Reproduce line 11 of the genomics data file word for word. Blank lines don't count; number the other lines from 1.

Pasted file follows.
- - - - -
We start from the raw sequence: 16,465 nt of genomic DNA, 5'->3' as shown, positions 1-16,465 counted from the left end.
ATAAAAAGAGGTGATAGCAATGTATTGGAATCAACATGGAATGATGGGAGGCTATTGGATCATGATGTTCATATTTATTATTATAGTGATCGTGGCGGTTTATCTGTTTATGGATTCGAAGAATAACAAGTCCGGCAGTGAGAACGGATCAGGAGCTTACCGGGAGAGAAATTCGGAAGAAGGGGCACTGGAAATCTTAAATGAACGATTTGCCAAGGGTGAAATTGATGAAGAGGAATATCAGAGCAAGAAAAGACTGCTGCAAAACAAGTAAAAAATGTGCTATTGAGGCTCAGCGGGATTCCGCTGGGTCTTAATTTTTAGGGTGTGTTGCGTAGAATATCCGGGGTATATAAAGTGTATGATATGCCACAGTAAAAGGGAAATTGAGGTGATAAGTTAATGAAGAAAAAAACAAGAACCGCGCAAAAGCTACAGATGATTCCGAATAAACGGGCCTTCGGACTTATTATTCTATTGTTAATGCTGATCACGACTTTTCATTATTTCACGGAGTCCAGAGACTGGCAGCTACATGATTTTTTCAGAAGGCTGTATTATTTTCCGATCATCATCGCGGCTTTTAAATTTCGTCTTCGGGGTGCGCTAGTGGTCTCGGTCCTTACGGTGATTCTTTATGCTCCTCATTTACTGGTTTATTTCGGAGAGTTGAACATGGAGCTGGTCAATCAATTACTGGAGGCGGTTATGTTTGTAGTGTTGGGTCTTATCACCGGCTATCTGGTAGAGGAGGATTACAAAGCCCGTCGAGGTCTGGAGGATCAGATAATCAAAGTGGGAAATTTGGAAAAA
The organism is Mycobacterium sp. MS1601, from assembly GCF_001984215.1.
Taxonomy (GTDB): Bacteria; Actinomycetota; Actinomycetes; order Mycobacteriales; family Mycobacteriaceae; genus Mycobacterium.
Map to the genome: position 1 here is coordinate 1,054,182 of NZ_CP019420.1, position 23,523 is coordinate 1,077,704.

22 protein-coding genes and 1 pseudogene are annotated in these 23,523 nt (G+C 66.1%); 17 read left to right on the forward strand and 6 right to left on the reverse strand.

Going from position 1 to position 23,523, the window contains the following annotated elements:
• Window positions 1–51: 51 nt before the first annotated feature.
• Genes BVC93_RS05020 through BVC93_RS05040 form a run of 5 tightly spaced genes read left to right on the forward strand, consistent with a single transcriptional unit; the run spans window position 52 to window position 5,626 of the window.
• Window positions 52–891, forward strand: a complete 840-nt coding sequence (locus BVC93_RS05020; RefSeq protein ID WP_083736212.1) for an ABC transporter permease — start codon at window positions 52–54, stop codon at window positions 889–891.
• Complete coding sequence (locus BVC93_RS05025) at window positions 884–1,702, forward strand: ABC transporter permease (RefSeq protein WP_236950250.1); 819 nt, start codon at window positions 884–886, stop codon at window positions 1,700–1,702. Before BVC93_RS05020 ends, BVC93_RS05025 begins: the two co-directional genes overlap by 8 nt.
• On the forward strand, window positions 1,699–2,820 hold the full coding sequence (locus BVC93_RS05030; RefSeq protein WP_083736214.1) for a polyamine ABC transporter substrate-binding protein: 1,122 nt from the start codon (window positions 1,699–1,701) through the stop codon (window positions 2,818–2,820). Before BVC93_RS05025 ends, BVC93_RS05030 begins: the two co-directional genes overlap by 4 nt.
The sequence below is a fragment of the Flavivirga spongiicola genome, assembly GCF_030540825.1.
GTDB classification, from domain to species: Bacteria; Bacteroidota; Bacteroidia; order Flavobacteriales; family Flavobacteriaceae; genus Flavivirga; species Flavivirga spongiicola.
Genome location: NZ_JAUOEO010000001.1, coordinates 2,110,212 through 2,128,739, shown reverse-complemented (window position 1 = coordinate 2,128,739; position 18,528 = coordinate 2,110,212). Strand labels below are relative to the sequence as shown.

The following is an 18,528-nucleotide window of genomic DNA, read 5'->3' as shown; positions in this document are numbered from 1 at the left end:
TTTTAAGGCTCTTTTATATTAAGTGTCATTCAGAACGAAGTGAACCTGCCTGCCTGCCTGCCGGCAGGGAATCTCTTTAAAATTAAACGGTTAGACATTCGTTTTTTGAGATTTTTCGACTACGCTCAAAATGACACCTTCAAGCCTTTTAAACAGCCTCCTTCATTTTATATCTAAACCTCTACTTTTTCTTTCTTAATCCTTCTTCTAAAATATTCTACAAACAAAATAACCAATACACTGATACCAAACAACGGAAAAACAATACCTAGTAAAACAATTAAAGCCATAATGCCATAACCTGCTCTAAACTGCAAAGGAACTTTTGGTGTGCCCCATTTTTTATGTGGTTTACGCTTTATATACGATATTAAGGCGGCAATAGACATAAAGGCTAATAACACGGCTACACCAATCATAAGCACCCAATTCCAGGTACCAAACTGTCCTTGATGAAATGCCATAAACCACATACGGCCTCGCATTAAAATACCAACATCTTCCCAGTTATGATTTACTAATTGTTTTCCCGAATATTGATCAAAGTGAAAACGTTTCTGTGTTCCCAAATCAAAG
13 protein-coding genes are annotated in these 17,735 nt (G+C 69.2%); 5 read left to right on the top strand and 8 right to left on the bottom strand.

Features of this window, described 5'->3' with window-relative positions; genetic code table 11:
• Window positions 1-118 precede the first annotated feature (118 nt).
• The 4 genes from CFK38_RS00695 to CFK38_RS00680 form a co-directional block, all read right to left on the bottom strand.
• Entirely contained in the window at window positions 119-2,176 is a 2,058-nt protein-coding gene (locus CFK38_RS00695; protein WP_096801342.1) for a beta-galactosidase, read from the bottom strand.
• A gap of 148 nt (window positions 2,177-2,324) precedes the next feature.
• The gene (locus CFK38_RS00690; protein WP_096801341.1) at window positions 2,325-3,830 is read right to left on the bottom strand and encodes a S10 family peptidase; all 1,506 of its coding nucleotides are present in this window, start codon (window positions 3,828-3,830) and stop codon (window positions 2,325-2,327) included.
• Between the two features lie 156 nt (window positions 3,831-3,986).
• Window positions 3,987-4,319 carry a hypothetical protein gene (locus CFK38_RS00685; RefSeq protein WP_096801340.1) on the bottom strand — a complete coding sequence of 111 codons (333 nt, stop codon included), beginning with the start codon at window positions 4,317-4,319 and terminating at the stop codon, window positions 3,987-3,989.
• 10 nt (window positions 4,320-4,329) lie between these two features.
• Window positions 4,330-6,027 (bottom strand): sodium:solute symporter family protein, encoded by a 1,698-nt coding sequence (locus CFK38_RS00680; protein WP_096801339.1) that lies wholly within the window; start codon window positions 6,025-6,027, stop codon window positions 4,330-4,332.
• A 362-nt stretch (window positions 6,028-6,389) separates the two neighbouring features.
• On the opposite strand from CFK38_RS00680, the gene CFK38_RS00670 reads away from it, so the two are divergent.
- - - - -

• Complete coding sequence (locus BVC93_RS05025) at window positions 884–1,702, forward strand: ABC transporter permease (RefSeq protein WP_236950250.1); 819 nt, start codon at window positions 884–886, stop codon at window positions 1,700–1,702. Before BVC93_RS05020 ends, BVC93_RS05025 begins: the two co-directional genes overlap by 8 nt.